WWE Cruiserweight Championship: Gregory Helms

  • Won on January 29, 2006 at Royal Rumble from Kid Kash
  • Lost on February 18, 2007 at No Way Out to Chavo Guerrero
  • Televised Title Defenses: 10
  • Total Title Defenses: 47
  • Total Days Held: 385

WWE Championship: John Cena

  • Won on September 17, 2006 at Unforgiven from Edge
  • Vacated on October 2, 2007 due to injury
  • Televised Title Defenses: 14
  • Total Title Defenses: 111
  • Total Days Held: 380

Editor’s Note: Major thanks go out to ProFightDB and CageMatch for the amazing databases that helped me compile the statistics for all of these championship reigns. Without their documentation and recordkeeping going back decades, this would not have been possible. 

What made each of these reigns special? 

Before getting to the specific reigns, it’s worth touching on the importance of title defenses. While often overlooked in WWE, in the grand scheme of professional wrestling they can be even more crucial than the amount of times someone holds a championship. Particularly in New Japan Pro Wrestling, successful title defenses are as meaningful as the holding of the title itself. Current IWGP Heavyweight Champion Kazuchika Okada has held the belt for 689 days, but it is his 12 successful (though grueling) defenses along the way in exclusively spectacular matches that makes the reign even more special. 

Okada’s most recent defense broke the record of 11 defenses set during Hiroshi Tanahashi’s 404-day reign as IWGP Heavyweight Champion. Despite having a reign over 180 days longer than what Lesnar’s will be by SummerSlam, Okada’s has continued to raise the prestige of the championship and the stature of every opponent who has stood against him. Seeing a champion constantly prove themselves like this elevates the company as a whole, along with all contenders who push their way to the top.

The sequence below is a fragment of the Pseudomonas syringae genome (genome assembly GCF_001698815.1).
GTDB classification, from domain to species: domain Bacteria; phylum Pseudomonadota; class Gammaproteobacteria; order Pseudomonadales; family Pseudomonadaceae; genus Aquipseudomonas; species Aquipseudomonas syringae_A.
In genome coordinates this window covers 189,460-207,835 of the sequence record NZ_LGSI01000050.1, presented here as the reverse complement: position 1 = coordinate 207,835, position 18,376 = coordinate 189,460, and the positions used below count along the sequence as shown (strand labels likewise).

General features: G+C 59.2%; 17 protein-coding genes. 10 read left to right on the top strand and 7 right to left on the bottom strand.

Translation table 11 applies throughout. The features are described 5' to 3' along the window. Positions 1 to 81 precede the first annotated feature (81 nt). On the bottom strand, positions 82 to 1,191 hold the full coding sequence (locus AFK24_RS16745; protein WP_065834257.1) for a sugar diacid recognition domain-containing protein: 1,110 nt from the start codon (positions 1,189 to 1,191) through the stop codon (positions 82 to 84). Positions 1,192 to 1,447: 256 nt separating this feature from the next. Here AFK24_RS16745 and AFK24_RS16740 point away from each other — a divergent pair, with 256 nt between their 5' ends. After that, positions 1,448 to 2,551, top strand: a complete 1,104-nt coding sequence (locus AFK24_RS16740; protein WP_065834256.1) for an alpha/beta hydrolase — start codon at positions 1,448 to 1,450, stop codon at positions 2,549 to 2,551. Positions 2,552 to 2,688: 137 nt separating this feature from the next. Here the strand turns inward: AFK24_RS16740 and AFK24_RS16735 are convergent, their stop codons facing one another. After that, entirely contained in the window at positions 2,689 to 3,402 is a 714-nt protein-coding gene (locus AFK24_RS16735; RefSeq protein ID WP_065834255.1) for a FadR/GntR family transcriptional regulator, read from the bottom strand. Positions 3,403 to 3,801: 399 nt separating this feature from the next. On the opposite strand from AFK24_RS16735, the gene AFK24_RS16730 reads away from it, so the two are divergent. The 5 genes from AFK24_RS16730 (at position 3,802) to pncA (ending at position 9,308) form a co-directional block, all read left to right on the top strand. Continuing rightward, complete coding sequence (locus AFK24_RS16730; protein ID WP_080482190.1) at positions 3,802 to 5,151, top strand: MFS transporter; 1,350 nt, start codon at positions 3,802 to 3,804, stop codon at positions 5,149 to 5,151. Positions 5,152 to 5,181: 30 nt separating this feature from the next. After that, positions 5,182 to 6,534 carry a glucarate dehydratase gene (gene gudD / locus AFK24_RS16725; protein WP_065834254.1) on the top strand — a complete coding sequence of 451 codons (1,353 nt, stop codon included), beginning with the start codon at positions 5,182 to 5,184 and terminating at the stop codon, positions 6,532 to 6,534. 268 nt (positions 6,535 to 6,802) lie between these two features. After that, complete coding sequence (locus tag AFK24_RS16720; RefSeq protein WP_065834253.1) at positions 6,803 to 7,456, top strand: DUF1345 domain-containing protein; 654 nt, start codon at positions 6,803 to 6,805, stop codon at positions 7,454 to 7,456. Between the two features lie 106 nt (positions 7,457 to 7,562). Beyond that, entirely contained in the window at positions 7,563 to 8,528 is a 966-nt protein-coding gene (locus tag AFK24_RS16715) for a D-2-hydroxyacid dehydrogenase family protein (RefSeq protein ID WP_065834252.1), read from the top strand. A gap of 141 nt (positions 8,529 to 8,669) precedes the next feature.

John Cena’s reign as WWE Champion

With the importance of defenses emphasized in a lengthy reign, let’s start with the shortest of these historic reigns in WWE. Starting with Cena’s 380-day reign as WWE Champion, all of those listed above have been historically crucial for one reason or another. When John Cena was essentially crowned WWE’s “top guy” back in 2005, he started to go on a tear and knocked off big names one after another. When he was drafted to Monday Night Raw while holding the title in 2005, Cena was at the peak of his popularity. Cena went on to feud with several different stars, constantly elevating their status and having countless battles with Edge as “The Rated R Superstar” became a top guy in his own right. 

Cena’s constant presence and 380-day reign set the tone and helped solidify him as the deserving workhorse WWE turned into the face of the company for years after that. Even when stars like Edge were merely in the hunt and couldn’t topple Cena, they were given added credibility just by holding their own against him. It was only an untimely pectoral injury that dethroned Cena, potentially saving him from what could have become a progressively stale title reign in the following months. 

Gregory Helms’ reign as Cruiserweight Champion